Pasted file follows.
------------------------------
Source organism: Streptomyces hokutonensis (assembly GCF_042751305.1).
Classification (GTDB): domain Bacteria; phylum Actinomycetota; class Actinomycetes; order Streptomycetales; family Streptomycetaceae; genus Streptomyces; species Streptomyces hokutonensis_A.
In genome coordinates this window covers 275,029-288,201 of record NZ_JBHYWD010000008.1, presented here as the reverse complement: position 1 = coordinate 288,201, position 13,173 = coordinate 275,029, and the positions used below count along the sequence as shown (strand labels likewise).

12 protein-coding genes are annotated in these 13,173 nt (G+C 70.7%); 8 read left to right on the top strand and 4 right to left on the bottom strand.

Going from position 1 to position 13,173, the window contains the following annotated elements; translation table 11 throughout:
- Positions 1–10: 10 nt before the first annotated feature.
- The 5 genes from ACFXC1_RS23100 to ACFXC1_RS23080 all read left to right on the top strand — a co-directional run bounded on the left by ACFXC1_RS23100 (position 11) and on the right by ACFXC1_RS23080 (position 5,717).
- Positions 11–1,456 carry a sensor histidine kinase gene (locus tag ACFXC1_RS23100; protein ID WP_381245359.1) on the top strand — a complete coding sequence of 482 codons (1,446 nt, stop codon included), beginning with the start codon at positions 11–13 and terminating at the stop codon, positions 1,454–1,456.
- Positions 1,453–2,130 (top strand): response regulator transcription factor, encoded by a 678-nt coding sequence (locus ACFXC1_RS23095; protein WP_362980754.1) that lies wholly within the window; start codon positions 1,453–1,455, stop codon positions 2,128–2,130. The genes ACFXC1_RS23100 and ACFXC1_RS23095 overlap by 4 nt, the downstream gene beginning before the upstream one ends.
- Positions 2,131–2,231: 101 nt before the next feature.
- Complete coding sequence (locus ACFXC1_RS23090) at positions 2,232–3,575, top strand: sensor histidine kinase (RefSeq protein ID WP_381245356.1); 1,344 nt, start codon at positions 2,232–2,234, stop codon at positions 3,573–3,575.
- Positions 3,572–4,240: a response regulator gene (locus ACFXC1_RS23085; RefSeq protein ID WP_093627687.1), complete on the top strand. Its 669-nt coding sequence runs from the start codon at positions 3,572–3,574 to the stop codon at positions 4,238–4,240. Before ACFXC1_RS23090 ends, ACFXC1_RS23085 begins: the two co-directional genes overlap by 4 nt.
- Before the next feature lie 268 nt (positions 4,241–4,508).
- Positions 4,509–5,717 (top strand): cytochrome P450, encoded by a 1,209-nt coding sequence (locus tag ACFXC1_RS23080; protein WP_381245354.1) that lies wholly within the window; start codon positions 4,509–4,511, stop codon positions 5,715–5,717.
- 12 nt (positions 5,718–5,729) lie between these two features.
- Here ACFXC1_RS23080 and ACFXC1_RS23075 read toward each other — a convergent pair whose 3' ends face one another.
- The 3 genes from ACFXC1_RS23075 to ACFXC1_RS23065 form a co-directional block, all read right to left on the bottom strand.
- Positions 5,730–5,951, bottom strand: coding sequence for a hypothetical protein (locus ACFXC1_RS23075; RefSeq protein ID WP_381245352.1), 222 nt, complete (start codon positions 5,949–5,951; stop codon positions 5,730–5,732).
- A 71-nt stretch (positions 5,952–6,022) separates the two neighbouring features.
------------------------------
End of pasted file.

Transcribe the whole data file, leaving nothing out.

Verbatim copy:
Source organism: Streptomyces hokutonensis (assembly GCF_042751305.1).
Classification (GTDB): domain Bacteria; phylum Actinomycetota; class Actinomycetes; order Streptomycetales; family Streptomycetaceae; genus Streptomyces; species Streptomyces hokutonensis_A.
In genome coordinates this window covers 275,029-288,201 of record NZ_JBHYWD010000008.1, presented here as the reverse complement: position 1 = coordinate 288,201, position 13,173 = coordinate 275,029, and the positions used below count along the sequence as shown (strand labels likewise).

12 protein-coding genes are annotated in these 13,173 nt (G+C 70.7%); 8 read left to right on the top strand and 4 right to left on the bottom strand.

Going from position 1 to position 13,173, the window contains the following annotated elements; translation table 11 throughout:
- Positions 1–10: 10 nt before the first annotated feature.
- The 5 genes from ACFXC1_RS23100 to ACFXC1_RS23080 all read left to right on the top strand — a co-directional run bounded on the left by ACFXC1_RS23100 (position 11) and on the right by ACFXC1_RS23080 (position 5,717).
- Positions 11–1,456 carry a sensor histidine kinase gene (locus tag ACFXC1_RS23100; protein ID WP_381245359.1) on the top strand — a complete coding sequence of 482 codons (1,446 nt, stop codon included), beginning with the start codon at positions 11–13 and terminating at the stop codon, positions 1,454–1,456.
- Positions 1,453–2,130 (top strand): response regulator transcription factor, encoded by a 678-nt coding sequence (locus ACFXC1_RS23095; protein WP_362980754.1) that lies wholly within the window; start codon positions 1,453–1,455, stop codon positions 2,128–2,130. The genes ACFXC1_RS23100 and ACFXC1_RS23095 overlap by 4 nt, the downstream gene beginning before the upstream one ends.
- Positions 2,131–2,231: 101 nt before the next feature.
- Complete coding sequence (locus ACFXC1_RS23090) at positions 2,232–3,575, top strand: sensor histidine kinase (RefSeq protein ID WP_381245356.1); 1,344 nt, start codon at positions 2,232–2,234, stop codon at positions 3,573–3,575.
- Positions 3,572–4,240: a response regulator gene (locus ACFXC1_RS23085; RefSeq protein ID WP_093627687.1), complete on the top strand. Its 669-nt coding sequence runs from the start codon at positions 3,572–3,574 to the stop codon at positions 4,238–4,240. Before ACFXC1_RS23090 ends, ACFXC1_RS23085 begins: the two co-directional genes overlap by 4 nt.
- Before the next feature lie 268 nt (positions 4,241–4,508).
- Positions 4,509–5,717 (top strand): cytochrome P450, encoded by a 1,209-nt coding sequence (locus tag ACFXC1_RS23080; protein WP_381245354.1) that lies wholly within the window; start codon positions 4,509–4,511, stop codon positions 5,715–5,717.
- 12 nt (positions 5,718–5,729) lie between these two features.
- Here ACFXC1_RS23080 and ACFXC1_RS23075 read toward each other — a convergent pair whose 3' ends face one another.
- The 3 genes from ACFXC1_RS23075 to ACFXC1_RS23065 form a co-directional block, all read right to left on the bottom strand.
- Positions 5,730–5,951, bottom strand: coding sequence for a hypothetical protein (locus ACFXC1_RS23075; RefSeq protein ID WP_381245352.1), 222 nt, complete (start codon positions 5,949–5,951; stop codon positions 5,730–5,732).
- A 71-nt stretch (positions 5,952–6,022) separates the two neighbouring features.